Targeting transcellular transport of α-synuclein for developing disease-modifying therapies for synucleinopathy

Research output: Contribution to journalReview article

Abstract

Parkinson's disease (PD) is the second most common neurodegenerative disorder and it is characterized by progressive physical disability along with a variety of non-motor symptoms. Drugs that replenish dopamine can partly alleviate the motor symptoms; however, they do not cure the disease itself. Therefore, there is an urgent need for disease modifying therapies that would delay or prevent neurodegeneration. Increasing evidence suggests that α-synudein, a key molecule in PD, is secreted into the extracellular environment and can be transported from cell-to-cell, thereby affecting the physiological state of the neighboring cells in a prion-like manner. Given the potential role of extracellular α-synudein as the cause of disease progression, its prion-like propagation is a promising target for developing disease-modifying therapies for PD and other synudeinopathies.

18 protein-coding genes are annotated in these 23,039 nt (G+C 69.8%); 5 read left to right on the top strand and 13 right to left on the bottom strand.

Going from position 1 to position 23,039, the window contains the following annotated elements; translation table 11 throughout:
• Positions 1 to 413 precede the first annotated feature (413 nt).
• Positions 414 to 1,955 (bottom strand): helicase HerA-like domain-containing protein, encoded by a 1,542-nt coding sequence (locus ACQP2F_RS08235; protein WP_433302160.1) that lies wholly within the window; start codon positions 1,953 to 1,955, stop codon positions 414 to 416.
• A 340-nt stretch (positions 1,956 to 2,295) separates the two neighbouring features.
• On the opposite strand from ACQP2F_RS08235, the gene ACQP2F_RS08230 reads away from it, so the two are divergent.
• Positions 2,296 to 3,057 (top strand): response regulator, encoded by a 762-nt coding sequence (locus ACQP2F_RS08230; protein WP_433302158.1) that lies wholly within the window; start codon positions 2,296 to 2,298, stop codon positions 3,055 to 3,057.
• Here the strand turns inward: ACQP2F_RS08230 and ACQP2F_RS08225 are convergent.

Original languageEnglish
Pages (from-to)551-556
Number of pages6
JournalBrain and Nerve
Volume70
Issue number5
Publication statusPublished - 2018 May

Keywords

  • Disease-modifying therapy
  • Multiple system atrophy
  • Parkinson's disease
  • Prion-like transmission
  • Synudeinopathy
  • α-synudein

ASJC Scopus subject areas

  • Clinical Neurology

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